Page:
Dark Water (2002)
In a decaying, musky apartment building, the most terrible nightmares commence for Yoshimi (Hitomi Kuroki) and her five-year-old daughter Ikuko (Rio Kanno). Yoshimi is in the middle of a divorce, and is trying to gain full guardianship of her daughter. This is an extremely hard task while looking for a job and a stable place to stay; so she picks the first apartment she can find. Once they move in, bizarre things immediately start occurring.
On the elevator ride up to their apartment, Yoshimi notices a large puddle of water on the floor, caused by a trickle from the ceiling of the elevator. The management is keeping something under wraps, saying it was from a pail of water spilt. The humidity is also quite extreme in this building. Once Yoshimi and Ikuko move in, they notice a drip above the bed that gets worse by the day. Management refuses to fix the drip so Yoshimi decides to investigate the aparment above on her own. This is when the terror starts to explain itself; the true meaning of Dark Water unfolds.
Hideo Nakata is becoming a household name, taking a positive seat in the ghost story horror genre. He does for the paranormal what Lucio Fulci did for gore, or what George Romero did (does?) for zombies. The highly praised Japanese director establishes smart and moody visuals that will always be remembered in your psyche. Before you go to bed, when you turn out the lights, and in Dark Water's case, when you get in an elevator you will remember these scenes. This is Nakata's follow-up to the extremely successful Japanese horror films Ring and Ring 2. It carries a lot of similar basics of his previous entries, but takes a slower pace in order to completely design the mother/daughter character relationships. It's quite an impressive accomplishment, in terms of fright and gloom.
Dark Water is a distant cry from just being all out supernatural. The movie is layered with the struggle of a mother and her child. Everything that occurs works against Yoshimi, outwardly on purpose. During the segments of her and the lawyers, every bad thing that has ever happened to her is pointed out. Her past of seeing a psychiatrist, taking medication and being late to pick up Ikuko from school. She messes up things for herself with her reactions. Bellowing out and producing angry faces, this helps her situation in no way. Yoshimi mustn't cave in before the Father and legal representatives; it will only guide her closer to losing Ikuko. And if she loses Ikuko, she has nobody.
Dark Water essentially only has two focused characters. They are Yoshimi and her daughter Ikuko; and their communication is brilliant. Kuroki's insight of a loving mother is clear-cut. When Yoshimi is late to pick up Ikuko from school, we get first-rate flashback sequences of Yoshimi dealing with the same thing when she was a child. It's apparent from the foundation of the movie that this character is unbalanced, and is perhaps on the brink of a collapse. Her being late to pick Ikuko makes Yoshimi feel like a bad mother, and this sets off a whirlwind of anxious emotions towards the focus of the film. This is a sensational effort from Hitomi Kuroki.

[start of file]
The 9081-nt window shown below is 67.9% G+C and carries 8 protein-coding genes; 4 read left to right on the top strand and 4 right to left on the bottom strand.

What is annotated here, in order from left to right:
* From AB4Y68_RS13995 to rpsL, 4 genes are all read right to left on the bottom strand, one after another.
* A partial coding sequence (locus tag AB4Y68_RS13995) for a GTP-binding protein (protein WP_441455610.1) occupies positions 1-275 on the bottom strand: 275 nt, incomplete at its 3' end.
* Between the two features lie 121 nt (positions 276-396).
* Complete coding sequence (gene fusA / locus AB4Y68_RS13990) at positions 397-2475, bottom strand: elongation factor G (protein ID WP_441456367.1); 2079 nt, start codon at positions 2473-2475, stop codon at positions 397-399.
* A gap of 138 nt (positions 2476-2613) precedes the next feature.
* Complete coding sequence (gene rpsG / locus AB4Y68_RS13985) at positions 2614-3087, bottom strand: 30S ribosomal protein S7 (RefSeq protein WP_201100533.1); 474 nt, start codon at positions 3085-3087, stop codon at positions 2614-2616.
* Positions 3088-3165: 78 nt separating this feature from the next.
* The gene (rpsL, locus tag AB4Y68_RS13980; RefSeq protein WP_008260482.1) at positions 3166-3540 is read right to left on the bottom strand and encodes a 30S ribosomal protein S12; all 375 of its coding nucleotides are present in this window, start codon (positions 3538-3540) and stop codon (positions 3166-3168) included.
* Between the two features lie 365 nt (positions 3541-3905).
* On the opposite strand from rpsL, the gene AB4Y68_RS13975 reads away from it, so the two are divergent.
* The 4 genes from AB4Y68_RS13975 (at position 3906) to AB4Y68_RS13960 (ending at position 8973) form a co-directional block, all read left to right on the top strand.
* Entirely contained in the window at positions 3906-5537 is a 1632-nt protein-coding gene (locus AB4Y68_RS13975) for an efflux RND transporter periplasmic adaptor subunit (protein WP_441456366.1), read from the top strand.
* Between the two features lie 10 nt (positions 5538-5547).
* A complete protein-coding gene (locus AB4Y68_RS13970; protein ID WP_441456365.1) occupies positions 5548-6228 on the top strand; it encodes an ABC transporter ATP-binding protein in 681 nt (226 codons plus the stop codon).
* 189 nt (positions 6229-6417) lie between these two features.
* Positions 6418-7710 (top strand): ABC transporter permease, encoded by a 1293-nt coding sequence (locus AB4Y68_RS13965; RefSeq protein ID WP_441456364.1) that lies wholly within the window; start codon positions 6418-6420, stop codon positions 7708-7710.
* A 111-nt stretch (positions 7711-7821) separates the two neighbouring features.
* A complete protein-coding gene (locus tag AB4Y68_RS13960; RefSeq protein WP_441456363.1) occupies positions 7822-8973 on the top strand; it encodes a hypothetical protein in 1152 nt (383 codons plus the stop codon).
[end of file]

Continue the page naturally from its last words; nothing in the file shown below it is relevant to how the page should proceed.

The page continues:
Rio Kanno's ability here is astounding and credibly genuine. Hopefully, her irrefutable talent as a child actress will position her into some more solid roles in the future. She plays the part of Ikuko flawlessly, with no sense of failure anywhere to be seen. Ikuko is such an adorable child, very easy to fall in love with. Skipping everywhere she goes with the liveliest, cutest voice, yet almost like an adult at times; Kanno is outstanding. When she is sad, the camera can't help but show a sense of misery to fit her frame of mind. She completely controls her scenes in Dark Water, inventing her own sense of direction.
The terror factor here is extremely delicate, even more so than it was in Ring. Again, Nakata doesn't splatter us with masses of blood and gore; in fact none at all exists in Dark Water. There are some special FX, perhaps even more than Ring had; but they are used in a different way. For a large section of the film, the face of our ghost is hazy and unclear. This makes the element that much spookier, because trying to imagine a face behind the vague impression is creepy in it's own rite. Another instance of the subtle approach making this so frightening is a little red bag that shows up during the film. Even after Yoshimi throws this bag away it just keeps presenting itself, as if it is haunting her daughter. The surveillance camera inside the elevator has a disturbing feature of it's own, casting shadows and images only presented from the monitor. Last but not least, the water takes a big part in the film. It has a mind of it's own; and is perhaps the best element to be seen here. Respect must be rewarded to Nakata's unparalleled skill to direct beautifully, other than to FX.
Fans of the Ring series, as well as other ghost stories should try hard to get hold of this film. It's a bit slower than Nakata's Ring films, but for a good cause. The nervousness develops gradually, and the last half is nonstop, almost possessed. Dark Water is another ideal reason to turn your eyes in the direction of Asian horror; it's a totally diverse field for the genre. An excellent film, from a director with a remarkable vision.